Tuesday, October 25, 2011

Remembering a Friend

I have thought for awhile that, since many of my chief influencers in ministry are older, I was in for some painful goodbyes in the coming days. Today, God called my friend and former senior pastor Cortez Cooper to be with himself. Corty was eighty years old, and always the portrait of robust health. He modeled that stanza in "How Firm a Foundation,"

E'en down to old age all your people shall prove,
Your sovereign, eternal unchangeable love.

Corty was a modest man, not given to talk much about himself, but every once in awhile, you'd find out interesting tidbits about him. Ronald Reagan used to come hear him preach during his days as pastor of First Presbyterian Church of Nashville. God used him to bring NASCAR legend Daryl Waltrip to faith, and Corty is the reason Daryl began to drive for Tide. He had pastored First Nashville for ten years. The declining fidelity of the Southern Presbyterian Church, and its impending merger with the far more liberal and larger PCUSA led the church to vote as to whether or not to leave. Though the congregation voted in the majority to leave the old denomination, the session (at Corty's suggestion) had insisted on a super-majority, which they did not give.

Corty resigned, and went to plant a church. First Church wanted to provide finances, and Corty refused their offer. He and several hundred (out of a church of several thousand) went and started Christ Presbyterian, which grew huge under his leadership.

Yet, for all of this, the size of a church mattered not at all to Corty. We first met Corty when I interviewed to become his assistant pastor at Draper's Valley Presbyterian in rural Southwestern Virginia. His wife, Pat, had deep roots in that church. Her father, Preston Sartelle, Sr., and her brother, Preston, Jr., had been pastors of the church. Corty retired from his position as coordinator for Mission to North America. He and Pat now occupied full-time the lovely antebellum home they had purchased while he worked in Atlanta.

When we visited, the Coopers insisted that we stay with them. At first, it might seem strange to spend several days living with the man who was evaluating you for a position, but he and his wife literally met us at the car door, hugging us both. We felt at home immediately.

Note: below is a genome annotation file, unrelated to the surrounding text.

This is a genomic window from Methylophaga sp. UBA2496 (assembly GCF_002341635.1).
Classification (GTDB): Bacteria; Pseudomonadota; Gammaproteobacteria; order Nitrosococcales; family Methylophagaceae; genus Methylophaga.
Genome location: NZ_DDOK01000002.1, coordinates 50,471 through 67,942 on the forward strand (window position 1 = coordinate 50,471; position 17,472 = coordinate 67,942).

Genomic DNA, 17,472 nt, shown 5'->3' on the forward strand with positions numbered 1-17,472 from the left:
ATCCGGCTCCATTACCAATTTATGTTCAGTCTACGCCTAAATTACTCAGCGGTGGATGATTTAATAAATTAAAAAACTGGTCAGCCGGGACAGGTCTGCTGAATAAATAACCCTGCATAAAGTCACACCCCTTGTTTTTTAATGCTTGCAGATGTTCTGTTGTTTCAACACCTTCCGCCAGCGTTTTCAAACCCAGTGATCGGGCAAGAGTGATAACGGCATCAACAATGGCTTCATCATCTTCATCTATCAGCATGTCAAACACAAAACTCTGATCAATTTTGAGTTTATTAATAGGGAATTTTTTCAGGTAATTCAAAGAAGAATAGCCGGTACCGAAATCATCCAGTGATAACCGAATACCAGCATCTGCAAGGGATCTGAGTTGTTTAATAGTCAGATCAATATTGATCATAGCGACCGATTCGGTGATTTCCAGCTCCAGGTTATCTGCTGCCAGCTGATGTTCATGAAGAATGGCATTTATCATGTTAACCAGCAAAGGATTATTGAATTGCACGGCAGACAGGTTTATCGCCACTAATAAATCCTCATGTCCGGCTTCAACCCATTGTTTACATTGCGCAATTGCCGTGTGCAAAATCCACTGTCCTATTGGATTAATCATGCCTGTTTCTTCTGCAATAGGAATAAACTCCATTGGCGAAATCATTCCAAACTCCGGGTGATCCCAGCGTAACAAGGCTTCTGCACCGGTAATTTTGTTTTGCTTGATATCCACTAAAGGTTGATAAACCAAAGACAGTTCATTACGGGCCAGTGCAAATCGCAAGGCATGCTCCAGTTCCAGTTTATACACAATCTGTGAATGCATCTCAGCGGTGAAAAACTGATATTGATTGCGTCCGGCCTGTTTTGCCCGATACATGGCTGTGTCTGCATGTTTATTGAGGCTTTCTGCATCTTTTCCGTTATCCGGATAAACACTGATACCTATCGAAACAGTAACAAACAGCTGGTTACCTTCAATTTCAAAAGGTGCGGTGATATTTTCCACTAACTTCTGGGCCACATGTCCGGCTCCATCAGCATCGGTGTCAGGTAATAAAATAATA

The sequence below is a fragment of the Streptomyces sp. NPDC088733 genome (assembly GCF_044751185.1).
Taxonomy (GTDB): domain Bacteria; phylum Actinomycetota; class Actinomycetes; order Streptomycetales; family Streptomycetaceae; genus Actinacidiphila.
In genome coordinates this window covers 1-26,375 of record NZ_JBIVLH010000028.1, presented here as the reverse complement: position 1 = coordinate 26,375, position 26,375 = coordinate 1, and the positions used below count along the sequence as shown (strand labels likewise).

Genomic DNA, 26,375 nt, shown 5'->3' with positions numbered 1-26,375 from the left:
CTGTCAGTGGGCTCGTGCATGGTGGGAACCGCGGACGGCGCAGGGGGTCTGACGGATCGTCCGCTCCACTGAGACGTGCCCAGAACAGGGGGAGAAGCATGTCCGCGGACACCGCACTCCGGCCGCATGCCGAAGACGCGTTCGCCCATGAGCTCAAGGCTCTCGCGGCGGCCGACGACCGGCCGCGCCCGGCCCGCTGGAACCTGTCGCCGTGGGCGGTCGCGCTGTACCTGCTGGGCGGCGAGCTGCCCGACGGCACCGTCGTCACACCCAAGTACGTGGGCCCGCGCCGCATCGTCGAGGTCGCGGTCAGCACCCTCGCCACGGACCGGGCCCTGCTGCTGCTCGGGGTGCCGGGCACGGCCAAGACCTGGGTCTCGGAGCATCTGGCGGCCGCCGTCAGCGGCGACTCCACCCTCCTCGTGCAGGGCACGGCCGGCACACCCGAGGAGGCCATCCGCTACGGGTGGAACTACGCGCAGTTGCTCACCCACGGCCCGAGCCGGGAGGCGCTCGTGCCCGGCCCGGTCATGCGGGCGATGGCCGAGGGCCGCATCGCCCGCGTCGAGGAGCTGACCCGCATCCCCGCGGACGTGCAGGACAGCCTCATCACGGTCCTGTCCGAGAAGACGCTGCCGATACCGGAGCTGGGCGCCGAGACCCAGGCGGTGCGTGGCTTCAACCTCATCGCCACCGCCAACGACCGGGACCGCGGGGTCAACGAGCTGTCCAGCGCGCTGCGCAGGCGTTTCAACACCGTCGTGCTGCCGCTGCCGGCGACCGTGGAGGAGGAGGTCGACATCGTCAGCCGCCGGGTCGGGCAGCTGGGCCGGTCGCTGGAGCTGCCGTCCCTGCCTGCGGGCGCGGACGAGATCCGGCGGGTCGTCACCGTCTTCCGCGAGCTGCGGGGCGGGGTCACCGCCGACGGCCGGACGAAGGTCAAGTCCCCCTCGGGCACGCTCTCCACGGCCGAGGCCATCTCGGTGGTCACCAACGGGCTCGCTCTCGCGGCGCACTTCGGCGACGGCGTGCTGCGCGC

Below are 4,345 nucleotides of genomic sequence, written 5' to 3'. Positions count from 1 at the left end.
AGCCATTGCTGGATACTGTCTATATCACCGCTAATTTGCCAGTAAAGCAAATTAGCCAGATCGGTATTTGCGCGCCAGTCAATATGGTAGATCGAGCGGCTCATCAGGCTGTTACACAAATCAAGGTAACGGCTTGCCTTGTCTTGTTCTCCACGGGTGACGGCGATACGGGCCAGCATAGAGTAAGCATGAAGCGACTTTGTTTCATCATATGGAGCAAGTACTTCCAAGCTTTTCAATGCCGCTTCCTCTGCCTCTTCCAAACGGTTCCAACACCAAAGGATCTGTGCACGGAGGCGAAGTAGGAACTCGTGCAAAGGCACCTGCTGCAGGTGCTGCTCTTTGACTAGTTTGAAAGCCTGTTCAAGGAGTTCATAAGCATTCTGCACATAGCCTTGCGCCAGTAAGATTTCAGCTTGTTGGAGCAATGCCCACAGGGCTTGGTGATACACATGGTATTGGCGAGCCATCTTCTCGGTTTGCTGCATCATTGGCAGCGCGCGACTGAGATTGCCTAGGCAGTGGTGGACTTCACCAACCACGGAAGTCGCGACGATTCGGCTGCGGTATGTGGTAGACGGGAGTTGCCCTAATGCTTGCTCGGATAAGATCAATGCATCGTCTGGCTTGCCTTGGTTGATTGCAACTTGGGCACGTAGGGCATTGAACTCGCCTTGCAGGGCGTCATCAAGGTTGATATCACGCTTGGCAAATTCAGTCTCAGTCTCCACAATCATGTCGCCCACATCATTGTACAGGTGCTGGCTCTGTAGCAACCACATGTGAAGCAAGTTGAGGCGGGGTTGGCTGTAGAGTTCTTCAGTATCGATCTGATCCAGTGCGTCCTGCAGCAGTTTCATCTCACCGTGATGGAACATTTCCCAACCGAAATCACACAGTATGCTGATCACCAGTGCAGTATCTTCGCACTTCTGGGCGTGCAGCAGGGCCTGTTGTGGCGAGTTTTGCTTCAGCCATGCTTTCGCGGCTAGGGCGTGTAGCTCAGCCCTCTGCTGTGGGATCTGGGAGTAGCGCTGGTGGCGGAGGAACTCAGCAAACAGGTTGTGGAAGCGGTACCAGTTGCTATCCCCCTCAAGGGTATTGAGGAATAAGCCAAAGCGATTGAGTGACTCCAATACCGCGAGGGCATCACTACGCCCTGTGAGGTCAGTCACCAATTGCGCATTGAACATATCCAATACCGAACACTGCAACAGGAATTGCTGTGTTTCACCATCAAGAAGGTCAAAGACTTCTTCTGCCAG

Corty was planning to retire (again). He wanted a faithful assistant that might succeed him as the pastor of Draper's Valley. This is, in fact, what happened. Though he and I were wired very differently, there was never a moment's friction between us. We went through some very rough times together. He was like a patient grandfather, and I learned a lot from him about how to be a pastor.

His wife, Pat, was a true mentor to my wife. She was strong, and very firm in her opinions, and yet modeled a quiet graciousness. She did not speak much, but when she did, she could cut through a fog of opinion with a simple, poignant question. She was a true help meet to her husband. She is a model of comfortable hospitality --she taught my wife that the house did not need to be perfect in order for it to be welcoming (though hers was both!). She often told the story of phoning her pastor-father from Davidson College saying, "Daddy, I met a boy, but he's a Baptist!!" Well, in God's good providence, he did not stay a Baptist. She is very much in our thoughts today. It is hard for us to think about Pat without Corty, so joined were they.

That said, it would be impossible to measure up for him. He had such a zest for life and a zest for people. He could make you feel loved and at home in an instant --he was a people magnet. When Corty retired and the church called me, he immediately began a string of interim pastorates so that he would be "out of the way" (though I always wished he had stayed "in the way!" We missed them terribly when they left). He served churches in transition. Some of these churches were very small. One was a remnant group of just a few dozen. Others were some of the leading churches of our denomination (Kirk of the Hills St. Louis and Chapelgate Baltimore). He was still doing this when he died.